As the financial markets further developed, other sources of funds materialized: federal funds, Eurodollars, repurchase agreements, brokered CDs, etc. Now the argument was that liquidity could be purchased by issuing new types of liabilities, allowing an even greater latitude of maturities on the asset side, and banks especially, shifted to the now popular asset–liability management philosophy (ALM). This lengthening of the asset maturities led such institutions into the lair of the insidious interest rate risk, reflected in the inverse relationship of financial securities prices to interest rates, as we shall see shortly. The parallel development of marking to the market and in certain accounting applications, the lower of cost or market, exacerbated the threat of insolvency. This occurred when interest rates rose either as a result of inflation (the Fisher effect to be examined shortly), or from the FED's restrictive monetary policy which we have seen, helped collapse the economy in the very late 1990s and again in May 2004 through August 2007.

  1. Another risk to threaten solvency: The INCREASE IN INTEREST RATE RISK

Owning equity or long–term debt securities for investment purposes and for trading purposes is inherently risky in terms of interest rate risk (inverse relationship of security prices to interest rates) even if those securities credit or default risk, or its equivalent beta for stock, is very low. The longer the term to maturity and the lower the coupon rate or its equivalent, the greater the percentage decline in the market price of the security for a one–percent rise in interest rates.

Two components of Interest Rate Risk

  • The two components of interest rate risk are the price risk and the reinvestment risk.
  • The price risk is greater the longer the time to maturity and the lower the coupon rate.
  • The reinvestment risk is greater the higher the coupon rate.

This is what helps drive the inverse relationship. The combination of the coupon rate and the time to maturity determine the duration of the financial asset. Of course, the determination of these values is more precise for debt securities such as bonds where there is a contractual relationship and much less precise for equities such as common stock, where there is no contractual guarantee of the cash flow.

Interest rate risk should not be confused with credit or default risk. The only link between the two is a result of the risk premium reflecting the probability of default. The higher that probability, the higher is the coupon rate and hence, the smaller the interest rate risk. Other than that, the two types of risks, interest rate risk and credit or default are not related.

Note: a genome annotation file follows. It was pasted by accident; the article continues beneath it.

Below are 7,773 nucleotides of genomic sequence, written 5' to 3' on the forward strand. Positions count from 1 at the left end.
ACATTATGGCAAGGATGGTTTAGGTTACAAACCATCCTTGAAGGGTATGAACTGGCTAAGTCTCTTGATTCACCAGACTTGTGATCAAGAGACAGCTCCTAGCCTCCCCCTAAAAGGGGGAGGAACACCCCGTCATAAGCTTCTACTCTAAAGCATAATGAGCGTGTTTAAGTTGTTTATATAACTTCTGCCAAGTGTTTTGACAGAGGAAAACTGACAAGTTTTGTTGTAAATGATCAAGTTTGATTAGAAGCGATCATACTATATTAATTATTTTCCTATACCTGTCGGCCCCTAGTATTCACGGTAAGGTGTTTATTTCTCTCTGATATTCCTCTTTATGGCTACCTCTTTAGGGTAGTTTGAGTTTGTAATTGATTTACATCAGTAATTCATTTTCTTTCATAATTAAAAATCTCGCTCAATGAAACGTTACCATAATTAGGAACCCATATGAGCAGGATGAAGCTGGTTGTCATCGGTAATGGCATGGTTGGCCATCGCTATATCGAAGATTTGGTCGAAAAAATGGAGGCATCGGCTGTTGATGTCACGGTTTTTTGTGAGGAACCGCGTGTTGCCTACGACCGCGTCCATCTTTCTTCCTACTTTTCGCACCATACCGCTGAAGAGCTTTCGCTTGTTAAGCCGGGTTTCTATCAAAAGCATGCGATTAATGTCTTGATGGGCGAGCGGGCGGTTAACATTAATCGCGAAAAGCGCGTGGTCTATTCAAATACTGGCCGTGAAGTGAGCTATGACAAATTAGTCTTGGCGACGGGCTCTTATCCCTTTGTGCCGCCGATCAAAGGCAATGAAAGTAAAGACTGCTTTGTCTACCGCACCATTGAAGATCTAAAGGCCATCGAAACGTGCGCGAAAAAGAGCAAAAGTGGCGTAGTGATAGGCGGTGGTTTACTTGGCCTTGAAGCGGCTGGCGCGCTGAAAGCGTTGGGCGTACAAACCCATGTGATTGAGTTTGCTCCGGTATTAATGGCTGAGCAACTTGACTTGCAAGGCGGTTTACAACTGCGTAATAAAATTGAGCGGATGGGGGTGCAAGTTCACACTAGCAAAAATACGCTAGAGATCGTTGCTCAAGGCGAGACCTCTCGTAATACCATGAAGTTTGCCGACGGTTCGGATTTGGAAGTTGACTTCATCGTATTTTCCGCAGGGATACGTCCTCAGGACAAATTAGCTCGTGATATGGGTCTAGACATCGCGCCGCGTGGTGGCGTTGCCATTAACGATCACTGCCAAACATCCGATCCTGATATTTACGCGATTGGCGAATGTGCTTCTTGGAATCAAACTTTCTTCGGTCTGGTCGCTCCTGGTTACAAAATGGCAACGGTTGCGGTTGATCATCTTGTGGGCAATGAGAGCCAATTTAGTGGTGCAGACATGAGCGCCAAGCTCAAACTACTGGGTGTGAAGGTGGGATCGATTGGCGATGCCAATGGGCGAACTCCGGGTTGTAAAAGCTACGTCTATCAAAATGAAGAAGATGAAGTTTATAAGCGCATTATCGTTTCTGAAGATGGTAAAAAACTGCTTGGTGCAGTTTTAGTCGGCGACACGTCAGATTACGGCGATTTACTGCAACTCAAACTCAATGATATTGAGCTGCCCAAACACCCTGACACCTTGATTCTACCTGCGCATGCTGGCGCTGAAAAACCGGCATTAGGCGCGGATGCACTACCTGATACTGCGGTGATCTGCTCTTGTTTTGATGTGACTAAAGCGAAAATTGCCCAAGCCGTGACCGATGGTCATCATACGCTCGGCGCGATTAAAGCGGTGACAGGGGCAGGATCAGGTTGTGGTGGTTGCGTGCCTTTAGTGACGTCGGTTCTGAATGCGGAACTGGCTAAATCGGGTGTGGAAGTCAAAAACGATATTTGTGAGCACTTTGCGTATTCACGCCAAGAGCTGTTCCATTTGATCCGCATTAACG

Long–term U.S. Government bonds have little credit or default but have a significant degree of interest rate risk.

You can eliminate the reinvestment risk part of interest rate risk by investing in zero coupon or pure discount debt securities such as bonds since there is nothing to reinvest, but as the coupon interest rates decreases, the price risk increases.

Variable or adjustable rate loans reduce interest rate risk but often increase the credit risk, since some of the interest rate risk is shifted and shared by the borrower (potential for higher monthly payments) instead of being borne entirely by the lender (real interest rate falling as inflation increases). But for sharing in the bearing of interest rate risk, the borrower must be given a reward in the form of a lower interest rate for an initial period of time (usually 2, 3, or 5 years) before the rate can be adjusted upward (or downward) usually once or twice per year, and the payment increased (or decreased). More to follow later…

  1. TRANSFORMATION of the FINANCIAL LANDSCAPE resulting from the roaring inflation of the 1970s.

The decade of the 1970s caused a tremendous change in the financial landscape, both in terms of the markets and the way both borrowers and lenders reacted to inflation. After the Korean War inflation, the American economy experienced a twelve year period of near price level stability (1952–1964). Virtually all the economic sectors were lulled into sleep concerning the issue of inflation. So what, you say. When inflation is occurring, the nominal or the market rates of interest you observe diverge from their real or price level adjusted interest rate counterparts. The real interest rate becomes less than its nominal interest rate counterpart, by the actual rate of inflation. By 1979 nominal mortgage rates were near 20% and the inflation rate averaged for that entire year, about 15%. This meant that real mortgage interest rates were about 5%. In those days, most were fixed rates and were often for periods running 30 years in maturity.

CPI rate of inflation from 1954 to 2006